With the ocLazyLoad you can load AngularJS modules on demand. This is very handy for runtime loading of Angular modules in large applications.
This video is going to cover using ocLazyLoad for lazy loading in AngularJS. If you want to jump ahead, you can jump straight into his examples, and look at how he uses it and those scenarios.
We're going to stick with the basics in this video, and then, grow up to those examples. If you need to install it, just go ahead and do bower install ocLAzyLoad, or grab it some other way. I have a super basic application here where if I click this button it's going to call app.click, which is going to say, "Console log clicked." I'll refresh here.
I'll show the console, click the button, and it shows, "Clicked."
Now, for lazy loading, I'm going to load this store module later on, after the bootstrapping process. For example, if I load the store module into my demo module right now, and I use the injector I can say "$injector.get" and I can get a service or anything off of my module that's loaded.
$injector.get ["cart"] , when I refresh and I click you can see that I get that service back. It has that buy function on it and everything ready to go. If I don't load this module here, if I don't load the store module and I refresh you'll see that when I try to use the injector to get the cart that it's an unknown provider. That cart is not there to use it.
Lazy loading is going to solve that problem. I'm going to use the oc.lazyLoad module, capital L right here. I already included this script here. When I click I'm going to say, "I'm going to use the oc.LazyLoad service so that when I click I'll say, "$ocLazyLoad.load," and then, I can say the name of the module that I want to load, "Name" and I want to load the store module. I'm loading in this guy.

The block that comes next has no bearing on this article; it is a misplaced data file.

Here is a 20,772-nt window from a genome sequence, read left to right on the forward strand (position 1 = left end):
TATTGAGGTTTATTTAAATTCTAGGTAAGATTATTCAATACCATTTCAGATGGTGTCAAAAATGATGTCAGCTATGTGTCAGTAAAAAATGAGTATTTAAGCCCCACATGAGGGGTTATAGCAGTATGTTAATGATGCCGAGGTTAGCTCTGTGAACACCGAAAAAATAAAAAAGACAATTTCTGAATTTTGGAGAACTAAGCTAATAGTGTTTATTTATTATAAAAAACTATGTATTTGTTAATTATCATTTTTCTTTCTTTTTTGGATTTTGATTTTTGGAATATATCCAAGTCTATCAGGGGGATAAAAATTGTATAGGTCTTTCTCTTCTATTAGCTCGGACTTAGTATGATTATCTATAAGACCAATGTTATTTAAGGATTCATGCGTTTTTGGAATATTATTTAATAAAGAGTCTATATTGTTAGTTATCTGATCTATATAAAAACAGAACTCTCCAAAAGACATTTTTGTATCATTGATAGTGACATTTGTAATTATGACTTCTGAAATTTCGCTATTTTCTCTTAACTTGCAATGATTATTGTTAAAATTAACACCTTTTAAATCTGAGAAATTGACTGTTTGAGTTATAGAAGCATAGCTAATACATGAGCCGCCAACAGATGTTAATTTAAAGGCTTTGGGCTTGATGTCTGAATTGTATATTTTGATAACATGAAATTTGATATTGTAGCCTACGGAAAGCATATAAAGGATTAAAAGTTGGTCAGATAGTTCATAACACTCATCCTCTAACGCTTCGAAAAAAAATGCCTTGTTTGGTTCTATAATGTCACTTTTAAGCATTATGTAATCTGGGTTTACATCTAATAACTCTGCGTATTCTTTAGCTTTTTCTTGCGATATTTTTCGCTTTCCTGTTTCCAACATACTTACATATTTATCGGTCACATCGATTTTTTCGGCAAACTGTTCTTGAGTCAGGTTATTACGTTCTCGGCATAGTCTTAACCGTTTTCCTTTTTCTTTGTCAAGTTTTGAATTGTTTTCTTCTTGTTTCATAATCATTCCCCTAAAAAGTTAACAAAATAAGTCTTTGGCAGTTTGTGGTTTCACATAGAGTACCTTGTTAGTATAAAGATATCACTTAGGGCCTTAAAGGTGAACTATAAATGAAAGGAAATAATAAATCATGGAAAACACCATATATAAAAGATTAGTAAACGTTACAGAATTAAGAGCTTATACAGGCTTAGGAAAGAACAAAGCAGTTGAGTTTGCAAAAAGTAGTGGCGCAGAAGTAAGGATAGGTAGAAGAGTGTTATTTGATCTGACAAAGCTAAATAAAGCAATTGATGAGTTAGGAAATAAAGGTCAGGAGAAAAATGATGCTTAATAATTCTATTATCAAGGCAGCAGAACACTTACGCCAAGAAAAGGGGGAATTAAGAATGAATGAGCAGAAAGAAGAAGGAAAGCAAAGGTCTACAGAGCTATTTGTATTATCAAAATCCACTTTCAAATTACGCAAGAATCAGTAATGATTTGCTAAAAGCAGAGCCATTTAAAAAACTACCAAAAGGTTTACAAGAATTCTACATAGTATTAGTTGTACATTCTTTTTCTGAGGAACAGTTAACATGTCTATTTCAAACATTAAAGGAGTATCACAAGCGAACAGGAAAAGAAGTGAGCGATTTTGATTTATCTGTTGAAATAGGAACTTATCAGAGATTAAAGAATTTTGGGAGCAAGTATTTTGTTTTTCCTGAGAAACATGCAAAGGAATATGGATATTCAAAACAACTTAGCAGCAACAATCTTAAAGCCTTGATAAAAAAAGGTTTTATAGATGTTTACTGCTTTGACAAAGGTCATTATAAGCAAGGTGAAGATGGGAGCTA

It's not defined up here. It's just defined down here. Then, this does return a promise. When it's done, on success I'm going to use the injector to get the cart again. I'll just move this guy up and then save this, refresh, and click.
This time I can get that cart service one more time, because the injector can find the cart because ocLazyLoad loaded the store module after my app had already started up.
Again, if I were to try this outside of this click, meaning out of the ocLazyLoad loading that in and refresh, it shows that that provider is unknown. It's not ready. But if I move it back into after ocLazyLoad has had a chance to load that store and I refresh you can see that it's there for me.
What makes this much more powerful is if I create another script here. I'll just call this store. I'll move the store outside of my demo.js. I'll save it here. Just going to leave that code alone.
You'll see that I have my demo. I'm going to try and load it here. It's going to fail, because when I say, "Click me," it didn't successfully load. I'd actually have to put another function in here and say, "console.log [failed to load module] " refresh, and say, "Click me." You see it failed to load that module. It couldn't find store.
I'm just going to get rid of this error handler. I'm not going to use it again. And then, instead of just passing in a name I can also pass in a set of files that are associated with that module.
If I check my network, I'll clear out my entire network, refresh, we'll clear out again. You'll see I hit, "Click me," and it actually loads in a store.js after I've clicked. This was just a quick intro. This isn't the typical use case. Usually, you would put this in a routing solution where you navigate to a new page and on that new page you'd want to load in new modules and new features.
It's really a call on your end you have to make as to whether you need to lazy load or not. Typically I'd say you don't need to and you don't have to but if you're working on a large project and it's a huge load up front then lazy loading is something you should look into.